Who You Gonna Call? Ghostbusters!

If you saw the 2016 revival of Ghostbusters, you witnessed an all-female lead that captured the popular culture imagination. In addition to rebooting the team of supernatural crime-fighters, the film introduces a new Mayor’s Assistant who functions the way a chief of public affairs might in the off-screen world.

In the reboot, Jennifer Lynch (Cecily Strong) is the Mayor’s Assistant. When viewers first meet her, she is chastising the Ghostbusters for, er, busting ghosts in public. Turns out Homeland Security has been studying the uptick in unexplained phenomena. In order to avoid mass hysteria, Jennifer will publicly denounce—but privately support—the Ghostbusters. She stages an on-camera arrest of the Ghostbusters (a stunt for visual effect) and calls them frauds. By the time the film concludes, though, Jennifer congratulates them for protecting the city and extends funding from the Mayor for their continued work.

The original iteration of the Mayor’s Assistant appears in Ghostbusters 2, the 1989 sequel to the first film. Like Jennifer, Jack Hardemeyer (Kurt Fuller) calls the Ghostbusters frauds and publicity hounds. Unlike Jennifer; however, he is not faking animosity. He files a restraining order against the Ghostbusters to block their access to the Mayor. His reason? Protecting the Mayor’s reputation while he is running for Governor. Jack panics when he overhears the Ghostbusters discuss contacting the press about a surge in paranormal activity. Unbeknownst to the Mayor, Jack has the team committed to a psychiatric hospital. Later, his inability to contain citywide panic necessitates a call to the supernatural crime-fighters. Once the Mayor finds out Jack had the Ghostbusters falsely committed, he fires him.

As public relations characters, Jennifer Lynch and Jack Hardemeyer perform their respective roles in vastly different ways. Below are three functions viewers see:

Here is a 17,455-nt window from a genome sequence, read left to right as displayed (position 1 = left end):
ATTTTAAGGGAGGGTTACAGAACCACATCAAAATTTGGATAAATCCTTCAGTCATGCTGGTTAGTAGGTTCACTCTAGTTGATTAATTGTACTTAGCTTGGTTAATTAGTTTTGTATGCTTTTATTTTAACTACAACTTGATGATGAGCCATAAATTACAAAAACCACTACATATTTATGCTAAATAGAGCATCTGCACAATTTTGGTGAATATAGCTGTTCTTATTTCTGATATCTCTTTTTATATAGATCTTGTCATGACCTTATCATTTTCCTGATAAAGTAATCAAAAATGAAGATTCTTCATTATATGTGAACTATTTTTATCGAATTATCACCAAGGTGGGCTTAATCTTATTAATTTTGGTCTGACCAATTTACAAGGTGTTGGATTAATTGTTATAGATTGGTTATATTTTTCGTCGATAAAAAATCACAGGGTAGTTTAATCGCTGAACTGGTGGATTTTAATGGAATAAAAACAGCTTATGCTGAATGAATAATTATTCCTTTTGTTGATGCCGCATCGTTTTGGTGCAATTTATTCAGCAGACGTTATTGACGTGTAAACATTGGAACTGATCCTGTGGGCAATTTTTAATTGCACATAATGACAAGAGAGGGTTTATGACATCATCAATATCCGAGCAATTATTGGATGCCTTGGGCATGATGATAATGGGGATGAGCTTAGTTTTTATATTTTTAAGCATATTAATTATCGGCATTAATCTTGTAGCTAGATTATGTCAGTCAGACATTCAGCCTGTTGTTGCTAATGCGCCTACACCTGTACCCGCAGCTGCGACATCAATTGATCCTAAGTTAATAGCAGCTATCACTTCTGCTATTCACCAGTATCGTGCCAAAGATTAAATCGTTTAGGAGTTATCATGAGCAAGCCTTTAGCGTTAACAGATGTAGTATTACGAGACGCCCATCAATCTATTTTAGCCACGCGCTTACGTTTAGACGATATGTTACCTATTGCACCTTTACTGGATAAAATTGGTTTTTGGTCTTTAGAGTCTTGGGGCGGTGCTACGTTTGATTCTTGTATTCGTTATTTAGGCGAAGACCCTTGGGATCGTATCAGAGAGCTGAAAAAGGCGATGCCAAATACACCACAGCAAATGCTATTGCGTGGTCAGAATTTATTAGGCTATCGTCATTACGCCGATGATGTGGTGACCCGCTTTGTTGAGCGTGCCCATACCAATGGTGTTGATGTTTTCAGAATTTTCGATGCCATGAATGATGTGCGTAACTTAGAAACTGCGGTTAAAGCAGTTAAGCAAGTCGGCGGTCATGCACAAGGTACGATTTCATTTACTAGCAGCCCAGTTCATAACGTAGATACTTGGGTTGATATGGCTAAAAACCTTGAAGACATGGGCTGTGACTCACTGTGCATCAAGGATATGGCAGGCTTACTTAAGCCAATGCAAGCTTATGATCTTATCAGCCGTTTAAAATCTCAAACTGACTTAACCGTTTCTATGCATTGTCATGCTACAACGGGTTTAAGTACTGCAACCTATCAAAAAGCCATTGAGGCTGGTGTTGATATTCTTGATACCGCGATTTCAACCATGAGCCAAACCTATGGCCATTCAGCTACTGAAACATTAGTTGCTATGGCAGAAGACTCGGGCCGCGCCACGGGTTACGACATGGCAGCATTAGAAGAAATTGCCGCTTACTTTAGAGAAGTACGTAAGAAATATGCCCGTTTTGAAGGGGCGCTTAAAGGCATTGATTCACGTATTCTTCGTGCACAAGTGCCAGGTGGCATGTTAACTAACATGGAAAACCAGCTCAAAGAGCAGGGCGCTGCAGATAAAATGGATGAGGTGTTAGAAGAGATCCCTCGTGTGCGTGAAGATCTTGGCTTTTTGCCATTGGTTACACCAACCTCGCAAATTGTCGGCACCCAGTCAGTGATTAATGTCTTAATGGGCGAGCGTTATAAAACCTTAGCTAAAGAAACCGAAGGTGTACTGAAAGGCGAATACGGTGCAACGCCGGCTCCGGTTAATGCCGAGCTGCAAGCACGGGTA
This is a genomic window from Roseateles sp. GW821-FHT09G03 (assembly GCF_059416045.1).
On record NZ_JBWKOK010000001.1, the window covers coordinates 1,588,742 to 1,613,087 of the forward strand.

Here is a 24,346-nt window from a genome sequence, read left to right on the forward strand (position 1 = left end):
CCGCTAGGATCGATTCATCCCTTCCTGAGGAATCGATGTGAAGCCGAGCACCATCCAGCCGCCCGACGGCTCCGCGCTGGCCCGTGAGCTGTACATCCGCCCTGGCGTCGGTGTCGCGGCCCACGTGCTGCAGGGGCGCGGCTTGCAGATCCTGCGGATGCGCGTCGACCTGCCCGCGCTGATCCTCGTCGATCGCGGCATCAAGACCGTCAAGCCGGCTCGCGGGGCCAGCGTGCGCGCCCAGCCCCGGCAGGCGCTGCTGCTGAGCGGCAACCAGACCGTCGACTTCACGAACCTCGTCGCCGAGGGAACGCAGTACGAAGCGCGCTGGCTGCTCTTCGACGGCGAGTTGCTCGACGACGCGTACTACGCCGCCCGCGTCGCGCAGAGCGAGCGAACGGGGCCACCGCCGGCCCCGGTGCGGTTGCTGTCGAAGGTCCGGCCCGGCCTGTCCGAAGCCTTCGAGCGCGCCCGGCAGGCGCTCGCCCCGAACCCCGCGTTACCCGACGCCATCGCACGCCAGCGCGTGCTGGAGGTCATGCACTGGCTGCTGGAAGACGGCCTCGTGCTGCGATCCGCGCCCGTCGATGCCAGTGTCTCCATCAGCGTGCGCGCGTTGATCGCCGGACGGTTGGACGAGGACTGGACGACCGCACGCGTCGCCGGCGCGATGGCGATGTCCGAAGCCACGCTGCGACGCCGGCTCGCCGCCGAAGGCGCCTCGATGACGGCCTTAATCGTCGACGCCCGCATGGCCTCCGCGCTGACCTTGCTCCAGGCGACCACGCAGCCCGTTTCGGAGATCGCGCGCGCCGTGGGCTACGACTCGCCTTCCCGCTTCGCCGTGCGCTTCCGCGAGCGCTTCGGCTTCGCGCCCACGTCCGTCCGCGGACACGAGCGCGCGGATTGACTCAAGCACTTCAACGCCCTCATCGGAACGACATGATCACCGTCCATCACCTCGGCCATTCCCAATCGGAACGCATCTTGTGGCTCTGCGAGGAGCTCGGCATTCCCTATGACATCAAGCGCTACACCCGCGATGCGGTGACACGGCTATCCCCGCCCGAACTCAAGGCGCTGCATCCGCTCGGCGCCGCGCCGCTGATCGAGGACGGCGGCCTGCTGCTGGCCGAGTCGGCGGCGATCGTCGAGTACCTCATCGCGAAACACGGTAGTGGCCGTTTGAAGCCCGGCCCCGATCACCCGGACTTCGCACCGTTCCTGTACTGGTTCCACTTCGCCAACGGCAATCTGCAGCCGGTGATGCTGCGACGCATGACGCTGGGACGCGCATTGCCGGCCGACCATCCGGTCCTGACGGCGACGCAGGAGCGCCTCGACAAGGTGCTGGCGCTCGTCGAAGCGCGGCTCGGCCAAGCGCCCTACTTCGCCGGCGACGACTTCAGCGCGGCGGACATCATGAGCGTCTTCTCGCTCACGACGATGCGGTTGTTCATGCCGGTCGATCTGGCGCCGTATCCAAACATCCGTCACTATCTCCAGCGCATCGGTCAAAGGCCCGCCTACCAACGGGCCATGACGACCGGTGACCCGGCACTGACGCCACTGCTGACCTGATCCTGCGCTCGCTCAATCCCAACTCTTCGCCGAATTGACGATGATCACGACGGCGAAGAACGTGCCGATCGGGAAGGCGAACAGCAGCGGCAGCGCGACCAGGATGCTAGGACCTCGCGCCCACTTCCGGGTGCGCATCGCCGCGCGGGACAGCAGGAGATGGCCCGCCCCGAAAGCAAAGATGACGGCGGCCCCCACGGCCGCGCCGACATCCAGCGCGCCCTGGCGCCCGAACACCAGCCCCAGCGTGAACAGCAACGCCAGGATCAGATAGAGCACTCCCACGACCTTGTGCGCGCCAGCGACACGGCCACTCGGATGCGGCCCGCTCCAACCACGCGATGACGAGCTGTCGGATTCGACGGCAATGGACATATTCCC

Client Relations: Client Relations involves establishing and maintaining client trust through ongoing communication, understanding the mission of the client, and selecting appropriate audience to achieve their goals, according to Joan Daly. Public relations professionals must adequately evaluate client needs in order to manage their expectations. Thanks to behind-the-scenes support from the Mayor’s office, the Ghostbusters become a de facto client for Jennifer. Garnering their trust will likely take a while, though. (She calls them “sad and lonely women” during an on-air interview.)

Impression Management: Lynn Sallot defined Impression Management as regulating or controlling information and behavior to ensure consistency between public perceptions and constructed identity. It is essential to the work of public relations professionals. Jennifer seeks to maintain the impression that the city is functioning well. Jack seeks to maintain the impression that the Mayor is governing well. Unfortunately, Jack’s heavy-handed approach puts millions of lives in jeopardy.

Media Relations: Media Relations encompasses researching topics for complete understanding, seeking out media who haven’t covered the topic, and tailoring pitches accordingly, says Andrew Grossman. Public relations professionals must foster connections with the media in order to facilitate client coverage. The cameras and microphones recording Jennifer’s public statements suggest she has established some valuable media connections. The same can’t be said for Jack, though. His outsized reaction to a potential news story suggests deep-seated media mistrust.

These fictional public relations characters offer an important reminder about the multiple publics that real-life industry professionals serve. They also reveal the interrelationship between those publics—and the dangers of neglecting one for the sake of another.

—Cheryl Ann Lambert, Ph.D.

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